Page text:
The late artist and AIDS activist Cory Roberts would have loved this. In the early 1990s, Cory and fellow late ACT UP activist Wayne Karr published a small pamphlet called “Infected Faggot” where they talked about the real and metaphoric danger of HIV infected blood. Cory used his own infected blood as an element in his art to lure and terrify spectators as exhibitions.
Fine art photographer Wayne Martin Belger is doing something similar – but uniquely different and artistically exciting. To commemorate the 30th anniversary of AIDS, he is shooting portraits of HIV positive people for a photo series entitled “Bloodworks” using a special handcrafted “Untouchable” camera. He designed and built the special pinhole camera to “pump HIV+ blood through filters across the pinhole aperture, producing ghostly and luminous portraits,” according to a press release about his visit to LA for a Sunday, Jan. 15 session.
More from the press release:
“This camera was designed specifically for ‘Bloodworks,’ which is an ongoing photo series of people living with HIV/AIDS. The portraits create a vital, artistic record of the epidemic 30 years after its start, with the camera as the window,” Belger explains. “Each pinhole camera I build to be sacred bridge of a communion offering between myself and the subject.”
Belger’s “Bloodworks” is included in an exhibition at the Royal Ontario Museum in Toronto, Canada, opening December 2012 as part of group show that includes artists Joel Peter Witkin, Steven Gregory, Mark Prent, Marc Quinn.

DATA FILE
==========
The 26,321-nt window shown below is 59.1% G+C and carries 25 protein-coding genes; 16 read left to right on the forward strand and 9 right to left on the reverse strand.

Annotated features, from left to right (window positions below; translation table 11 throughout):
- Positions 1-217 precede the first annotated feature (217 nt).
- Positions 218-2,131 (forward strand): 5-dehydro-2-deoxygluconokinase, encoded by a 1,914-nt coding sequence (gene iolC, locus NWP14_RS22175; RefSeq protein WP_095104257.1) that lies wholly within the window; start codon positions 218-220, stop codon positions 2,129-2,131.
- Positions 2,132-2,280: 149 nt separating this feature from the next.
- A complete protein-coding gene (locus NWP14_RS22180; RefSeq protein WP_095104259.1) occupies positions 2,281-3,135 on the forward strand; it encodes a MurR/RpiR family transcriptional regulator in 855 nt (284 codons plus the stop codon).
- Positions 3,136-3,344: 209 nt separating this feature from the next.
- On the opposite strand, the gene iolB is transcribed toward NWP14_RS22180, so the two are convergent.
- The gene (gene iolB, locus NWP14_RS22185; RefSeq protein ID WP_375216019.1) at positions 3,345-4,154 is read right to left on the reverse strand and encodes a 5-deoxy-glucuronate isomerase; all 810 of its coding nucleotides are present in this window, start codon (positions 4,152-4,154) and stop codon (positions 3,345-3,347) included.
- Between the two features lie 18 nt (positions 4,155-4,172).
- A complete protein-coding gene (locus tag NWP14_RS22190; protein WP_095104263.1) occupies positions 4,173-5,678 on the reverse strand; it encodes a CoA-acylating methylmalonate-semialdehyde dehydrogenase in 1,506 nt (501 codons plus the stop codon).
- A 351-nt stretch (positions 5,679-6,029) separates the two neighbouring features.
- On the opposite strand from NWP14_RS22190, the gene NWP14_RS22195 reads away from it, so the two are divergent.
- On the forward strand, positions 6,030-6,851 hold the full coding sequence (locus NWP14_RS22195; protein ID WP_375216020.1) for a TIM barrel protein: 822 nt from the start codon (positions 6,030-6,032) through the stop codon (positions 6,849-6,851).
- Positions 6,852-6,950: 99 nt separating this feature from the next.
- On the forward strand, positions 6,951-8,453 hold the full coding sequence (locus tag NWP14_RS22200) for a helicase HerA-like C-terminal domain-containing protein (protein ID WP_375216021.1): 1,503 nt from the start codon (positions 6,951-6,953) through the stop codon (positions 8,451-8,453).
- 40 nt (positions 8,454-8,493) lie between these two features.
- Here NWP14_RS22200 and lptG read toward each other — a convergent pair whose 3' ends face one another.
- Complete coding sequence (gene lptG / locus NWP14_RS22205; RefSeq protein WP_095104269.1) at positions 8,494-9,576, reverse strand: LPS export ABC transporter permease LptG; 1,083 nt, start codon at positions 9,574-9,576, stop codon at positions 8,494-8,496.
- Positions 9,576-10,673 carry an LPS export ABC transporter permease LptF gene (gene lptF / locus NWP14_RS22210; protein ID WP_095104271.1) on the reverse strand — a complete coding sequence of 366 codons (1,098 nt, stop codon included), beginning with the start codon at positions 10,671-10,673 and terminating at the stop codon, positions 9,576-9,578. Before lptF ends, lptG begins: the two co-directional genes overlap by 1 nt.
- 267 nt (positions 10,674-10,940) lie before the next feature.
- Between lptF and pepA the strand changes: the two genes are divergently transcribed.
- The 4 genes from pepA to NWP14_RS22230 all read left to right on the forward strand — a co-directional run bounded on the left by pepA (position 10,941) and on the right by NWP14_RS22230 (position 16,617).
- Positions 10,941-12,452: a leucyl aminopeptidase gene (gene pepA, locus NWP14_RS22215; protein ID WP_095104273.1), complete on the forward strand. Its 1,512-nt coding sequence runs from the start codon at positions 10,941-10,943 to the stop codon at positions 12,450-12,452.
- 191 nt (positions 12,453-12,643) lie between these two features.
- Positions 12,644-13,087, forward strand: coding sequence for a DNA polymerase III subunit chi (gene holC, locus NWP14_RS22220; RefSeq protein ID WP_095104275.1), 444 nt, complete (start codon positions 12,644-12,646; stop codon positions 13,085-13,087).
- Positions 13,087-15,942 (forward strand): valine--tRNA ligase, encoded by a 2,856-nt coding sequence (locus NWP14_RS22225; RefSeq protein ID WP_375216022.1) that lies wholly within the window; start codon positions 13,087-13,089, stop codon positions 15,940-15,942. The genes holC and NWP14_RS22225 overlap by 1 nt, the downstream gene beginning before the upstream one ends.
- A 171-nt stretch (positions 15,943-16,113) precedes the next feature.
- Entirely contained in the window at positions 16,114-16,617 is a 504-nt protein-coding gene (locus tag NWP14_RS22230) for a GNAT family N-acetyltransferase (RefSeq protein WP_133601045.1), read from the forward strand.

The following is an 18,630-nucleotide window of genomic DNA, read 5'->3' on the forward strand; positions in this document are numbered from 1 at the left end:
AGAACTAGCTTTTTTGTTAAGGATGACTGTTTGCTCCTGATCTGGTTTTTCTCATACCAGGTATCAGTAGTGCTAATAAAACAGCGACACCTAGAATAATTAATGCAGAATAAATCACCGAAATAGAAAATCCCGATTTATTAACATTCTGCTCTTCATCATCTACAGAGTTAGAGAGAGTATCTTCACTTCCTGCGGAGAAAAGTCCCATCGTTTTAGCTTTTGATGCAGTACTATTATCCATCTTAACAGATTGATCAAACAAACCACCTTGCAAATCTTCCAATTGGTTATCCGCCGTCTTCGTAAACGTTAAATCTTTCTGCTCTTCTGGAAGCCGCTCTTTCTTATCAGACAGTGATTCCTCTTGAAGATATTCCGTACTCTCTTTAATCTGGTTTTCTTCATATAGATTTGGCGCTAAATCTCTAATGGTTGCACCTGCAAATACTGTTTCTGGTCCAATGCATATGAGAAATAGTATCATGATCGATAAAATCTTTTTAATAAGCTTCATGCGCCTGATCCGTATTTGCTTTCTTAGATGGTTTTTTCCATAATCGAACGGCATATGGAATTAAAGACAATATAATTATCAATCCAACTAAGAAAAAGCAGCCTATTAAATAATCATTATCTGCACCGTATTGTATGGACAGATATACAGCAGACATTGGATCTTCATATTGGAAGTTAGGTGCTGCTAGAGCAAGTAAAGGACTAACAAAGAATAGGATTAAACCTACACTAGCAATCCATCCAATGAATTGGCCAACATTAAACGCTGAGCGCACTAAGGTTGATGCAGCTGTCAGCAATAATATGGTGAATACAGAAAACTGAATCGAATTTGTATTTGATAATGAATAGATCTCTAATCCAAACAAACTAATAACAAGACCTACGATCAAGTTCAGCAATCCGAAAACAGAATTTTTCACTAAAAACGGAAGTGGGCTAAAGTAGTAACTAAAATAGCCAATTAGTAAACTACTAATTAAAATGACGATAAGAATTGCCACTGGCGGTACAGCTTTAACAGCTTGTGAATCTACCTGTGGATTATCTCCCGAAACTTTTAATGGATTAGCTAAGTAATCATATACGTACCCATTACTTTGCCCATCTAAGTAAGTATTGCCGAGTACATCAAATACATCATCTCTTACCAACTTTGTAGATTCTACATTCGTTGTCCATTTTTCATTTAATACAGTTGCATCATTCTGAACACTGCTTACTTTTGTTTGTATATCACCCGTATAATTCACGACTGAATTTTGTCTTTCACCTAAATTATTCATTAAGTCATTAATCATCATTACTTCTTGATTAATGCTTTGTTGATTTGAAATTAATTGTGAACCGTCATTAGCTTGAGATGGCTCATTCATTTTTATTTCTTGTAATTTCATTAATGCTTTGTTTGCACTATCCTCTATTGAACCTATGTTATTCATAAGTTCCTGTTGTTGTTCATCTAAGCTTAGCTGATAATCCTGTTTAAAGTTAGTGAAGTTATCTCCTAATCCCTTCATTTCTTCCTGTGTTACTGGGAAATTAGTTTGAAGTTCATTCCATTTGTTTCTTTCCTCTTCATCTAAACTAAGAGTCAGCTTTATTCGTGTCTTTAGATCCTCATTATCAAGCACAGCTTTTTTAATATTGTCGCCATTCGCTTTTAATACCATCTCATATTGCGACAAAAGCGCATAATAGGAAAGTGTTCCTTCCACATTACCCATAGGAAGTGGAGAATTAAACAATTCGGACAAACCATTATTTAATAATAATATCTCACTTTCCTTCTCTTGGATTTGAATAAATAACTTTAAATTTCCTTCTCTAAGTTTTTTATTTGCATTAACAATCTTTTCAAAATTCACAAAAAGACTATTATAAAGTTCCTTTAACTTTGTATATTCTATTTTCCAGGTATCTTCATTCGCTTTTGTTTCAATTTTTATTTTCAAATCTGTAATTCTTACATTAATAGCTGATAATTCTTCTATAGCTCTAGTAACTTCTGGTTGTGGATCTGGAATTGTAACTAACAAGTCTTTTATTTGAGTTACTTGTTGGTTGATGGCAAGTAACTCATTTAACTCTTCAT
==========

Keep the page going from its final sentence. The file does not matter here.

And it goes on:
“Yama,” Belger’s most recent handcrafted pinhole camera is built from a five-hundred year old human skull, and embedded with gemstones and precious metals. “Yama” and photos created with that camera were exhibited in the recent BeyondEden 2011 show at the Los Angeles Municipal Art Gallery at Barnsdall Park, and in the La Luz de Jesus 25th Anniversary retrospective. Prints from Belger’s “Wood” and “Yemaya” pinhole cameras are part of the art collection on display at David Geffen Medical Center at UCLA.
Belger, a Southern California native who has worked as a treasure hunter and an on-ice mascot for the Los Angeles Kings and Anaheim Ducks, built his first pinhole camera over a decade ago.
“With pinhole photography, the same air that touches my subject can pass through the pinhole and touch the photo emulsion on the film. There’s no barrier between the two. There are no lenses changing and manipulating light. There are no chips converting light to binary code. With pinhole what you get is an unmanipulated true representation of a segment of light and time, a pure reflection of what is at that moment.”
Belger has a complete roster of HIV+ people sitting for portraits on Sunday but he intends to come back to LA for another shoot in February.